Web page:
Come in! Come in!

"If you are a dreamer, come in. If you are a dreamer, a wisher, a liar, a Hope-er, a Pray-er, a Magic Bean buyer; if you're a pretender, come sit by my fire. For we have some flax-golden tales to spin. Come in! Come in!" -- Shel Silverstein

Wednesday, February 11, 2009

A Minority Opinion . . . .

. . . is still an important opinion.

I recently received this note from a member of the Episcopal Diocese of Northern Michigan, one Thomas J M Davis. His is a clear voice of dissent in the process to elect their next bishop.

While I disagree with many points of his position, I find his perspective reasoned and thoughtful. I asked Mr. Davis if I might post it here and on HOB/D for wider consideration. He has graciously allowed me to do that.

I post this here for your consideration and reasoned, thoughtful comments.


If you will entertain a voice from the other side of the aisle, I am in the diocese of N. Michigan and indeed do object both the process and the outcome of the "episcopal ministry discernment." I would ask the moderator to publish this in its entirety (it will be a bit long) or not at all. So that we are clear, I wrote to the discernment team a year ago, with my concerns- so what I have to say here should not take them by surprise. I have been given to know that my letter was discussed, however, I never received a response from the diocese or the discernment team, although I did receive a response from one of the local clergy. I am telling you this so you will understand I am not "blindsiding" anyone.

It is fairly clear that you and other posters here hold a substantially more progressive theology than I do. It is not my intent to engage in an argument over what I believe, nor to throw a verbal hand grenade. Certainly, I do not intend any remark I make to be interpreted as a personal attack against the Rev. Forrester, the late +Jim Kelsey, or anyone else in the diocese. I do, however, think it necessary to pose questions on whether the current leadership of the diocese is acting in the best interests of the Church, whether its theology is consistent with the requirements of clergy to adhere to the doctrine and worship of the Episcopal Church, and whether the process and its outcome are indeed "episcopal."

I do find it intriguing that you are approaching this from the perspective of diversity. I am not sure of your own background in science or statistics, but I would think that if one were to ask Dr. Jefferts Schori for her opinion as a scientist, she would react much like I would - most closed systems, whether biological, ecological or sociological will tend to have less diversity over time than open systems. Especially in cases where the original population or sample is small. The population is more likely to be diverse if occasional individuals are introduced from the outside. What we currently see in N. Michigan is that anyone with an ecclesiology outside the model that has been adopted has been excluded from consideration.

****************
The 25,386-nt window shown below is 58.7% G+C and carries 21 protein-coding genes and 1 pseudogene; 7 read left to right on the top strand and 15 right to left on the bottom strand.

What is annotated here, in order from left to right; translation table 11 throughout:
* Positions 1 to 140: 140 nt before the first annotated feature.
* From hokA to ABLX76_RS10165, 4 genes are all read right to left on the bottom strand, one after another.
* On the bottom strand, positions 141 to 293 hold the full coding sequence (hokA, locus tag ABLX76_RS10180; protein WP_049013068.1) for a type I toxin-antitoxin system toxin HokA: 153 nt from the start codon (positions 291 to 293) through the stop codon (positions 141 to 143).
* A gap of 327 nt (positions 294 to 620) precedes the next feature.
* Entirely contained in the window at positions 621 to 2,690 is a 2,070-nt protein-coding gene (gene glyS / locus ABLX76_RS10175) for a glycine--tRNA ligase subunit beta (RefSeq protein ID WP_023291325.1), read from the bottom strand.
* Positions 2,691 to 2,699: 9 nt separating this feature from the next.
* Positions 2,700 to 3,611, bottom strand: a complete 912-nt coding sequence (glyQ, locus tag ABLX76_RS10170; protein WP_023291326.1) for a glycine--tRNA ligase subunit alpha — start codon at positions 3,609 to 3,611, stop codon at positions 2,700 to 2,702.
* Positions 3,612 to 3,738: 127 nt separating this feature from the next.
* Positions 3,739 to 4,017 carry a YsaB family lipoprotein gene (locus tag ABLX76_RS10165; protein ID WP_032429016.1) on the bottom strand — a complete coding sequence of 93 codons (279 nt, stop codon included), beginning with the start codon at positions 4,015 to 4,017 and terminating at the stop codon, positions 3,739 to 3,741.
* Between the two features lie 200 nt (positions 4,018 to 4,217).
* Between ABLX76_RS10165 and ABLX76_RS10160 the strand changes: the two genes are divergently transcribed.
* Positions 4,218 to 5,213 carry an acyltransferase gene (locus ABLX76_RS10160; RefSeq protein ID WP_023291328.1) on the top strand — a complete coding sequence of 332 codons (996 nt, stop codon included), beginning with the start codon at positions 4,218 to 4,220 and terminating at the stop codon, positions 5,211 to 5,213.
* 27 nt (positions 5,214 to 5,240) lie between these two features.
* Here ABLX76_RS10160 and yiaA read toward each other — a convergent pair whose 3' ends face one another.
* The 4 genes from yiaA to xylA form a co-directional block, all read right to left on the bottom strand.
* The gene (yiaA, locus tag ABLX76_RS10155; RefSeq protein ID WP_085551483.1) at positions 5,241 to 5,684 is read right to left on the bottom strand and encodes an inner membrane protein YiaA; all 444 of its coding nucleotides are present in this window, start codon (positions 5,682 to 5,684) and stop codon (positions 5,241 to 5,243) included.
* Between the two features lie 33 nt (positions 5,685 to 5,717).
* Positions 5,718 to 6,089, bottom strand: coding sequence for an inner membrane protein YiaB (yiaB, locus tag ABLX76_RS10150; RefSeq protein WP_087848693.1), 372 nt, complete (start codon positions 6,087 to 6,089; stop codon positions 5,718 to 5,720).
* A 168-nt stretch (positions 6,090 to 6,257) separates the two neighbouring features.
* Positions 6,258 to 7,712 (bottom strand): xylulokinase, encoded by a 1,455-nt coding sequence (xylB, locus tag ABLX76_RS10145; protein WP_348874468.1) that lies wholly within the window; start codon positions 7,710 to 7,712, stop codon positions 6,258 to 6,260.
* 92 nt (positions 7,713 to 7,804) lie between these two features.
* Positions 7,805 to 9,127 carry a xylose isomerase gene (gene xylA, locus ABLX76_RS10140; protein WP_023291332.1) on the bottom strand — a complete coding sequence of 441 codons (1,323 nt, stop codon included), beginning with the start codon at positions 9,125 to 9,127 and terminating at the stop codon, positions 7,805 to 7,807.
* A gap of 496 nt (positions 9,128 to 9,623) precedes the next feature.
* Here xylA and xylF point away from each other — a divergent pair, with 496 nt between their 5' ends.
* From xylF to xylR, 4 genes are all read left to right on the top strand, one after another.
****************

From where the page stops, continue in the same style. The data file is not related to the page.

In the process itself, with a number of the members of the "discernment team" selected due to their non-elective positions, it is arguable that the team was not as representative of the diocese as it should have been. Certainly, one theological and ecclesial philosophy dominated from the beginning. It is also useful to remember that the discernment team was not only a "search committee" but indeed took it upon itself to redefine the meaning and structure of the episcopate, invent a governing committee outside the usual Episcopal Church bishop-standing committee model, which also inherently redefines the role of the standing committee. To date, if any canon has been adopted by the diocese to support these changes, it has not been published on the website or otherwise been made generally available.

Now, from my own position, and I will here confess to some of your readers that I am an old fashioned Anglo Catholic, son of a priest, and you can argue until you are blue in the face and the probability that you will change my mind on issues of sacramental theology is virtually nil. My own basic argument with the diocesan leadership in general and Rev. Forrester in particular, are over the denials of basic Nicene and Trinitarian positions as held by the Church catholic for the last 1700 years, over such sacramental innovations as communion of non-baptized persons, and over the violations of the rubrics of the BCP, both in dropping the Nicene Creed from the liturgy and the practice of non-authorized Eucharist liturgies. If you go to the diocesan website ( ) you will find examples of what I am talking about in the statements on Dar es Salaam and the St. Andrews draft of the Covenant, as well as in past issues of the diocesan newsletter. You may accuse me of being an old fogey if you want to, but statements that each of us is "an only begotten child of God", "incarnation of God", "incarnation of the Trinity", or "God is our redeemer....Do we believe this literally, of course not." are not acceptable within the doctrine even of most progressives I know. The Rev. Forrester is a signatory to, and a principal author of, each of those statements.